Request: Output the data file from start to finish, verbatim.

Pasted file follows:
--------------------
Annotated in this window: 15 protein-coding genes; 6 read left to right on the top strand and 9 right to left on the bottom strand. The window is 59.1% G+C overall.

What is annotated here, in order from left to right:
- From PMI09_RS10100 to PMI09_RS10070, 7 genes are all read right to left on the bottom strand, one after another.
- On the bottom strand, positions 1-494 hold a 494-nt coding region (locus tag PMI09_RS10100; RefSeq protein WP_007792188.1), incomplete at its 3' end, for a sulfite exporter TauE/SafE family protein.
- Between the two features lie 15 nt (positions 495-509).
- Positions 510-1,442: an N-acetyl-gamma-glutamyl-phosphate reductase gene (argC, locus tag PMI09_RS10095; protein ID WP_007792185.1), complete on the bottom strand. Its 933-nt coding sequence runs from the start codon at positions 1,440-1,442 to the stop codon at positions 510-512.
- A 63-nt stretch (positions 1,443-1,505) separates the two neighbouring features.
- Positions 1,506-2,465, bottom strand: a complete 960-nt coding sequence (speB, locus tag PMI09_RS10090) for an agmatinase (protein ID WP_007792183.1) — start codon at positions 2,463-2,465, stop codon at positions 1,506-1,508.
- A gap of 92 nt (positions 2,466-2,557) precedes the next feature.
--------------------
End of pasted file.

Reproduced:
Annotated in this window: 15 protein-coding genes; 6 read left to right on the top strand and 9 right to left on the bottom strand. The window is 59.1% G+C overall.

What is annotated here, in order from left to right:
- From PMI09_RS10100 to PMI09_RS10070, 7 genes are all read right to left on the bottom strand, one after another.
- On the bottom strand, positions 1-494 hold a 494-nt coding region (locus tag PMI09_RS10100; RefSeq protein WP_007792188.1), incomplete at its 3' end, for a sulfite exporter TauE/SafE family protein.
- Between the two features lie 15 nt (positions 495-509).
- Positions 510-1,442: an N-acetyl-gamma-glutamyl-phosphate reductase gene (argC, locus tag PMI09_RS10095; protein ID WP_007792185.1), complete on the bottom strand. Its 933-nt coding sequence runs from the start codon at positions 1,440-1,442 to the stop codon at positions 510-512.
- A 63-nt stretch (positions 1,443-1,505) separates the two neighbouring features.
- Positions 1,506-2,465, bottom strand: a complete 960-nt coding sequence (speB, locus tag PMI09_RS10090) for an agmatinase (protein ID WP_007792183.1) — start codon at positions 2,463-2,465, stop codon at positions 1,506-1,508.
- A gap of 92 nt (positions 2,466-2,557) precedes the next feature.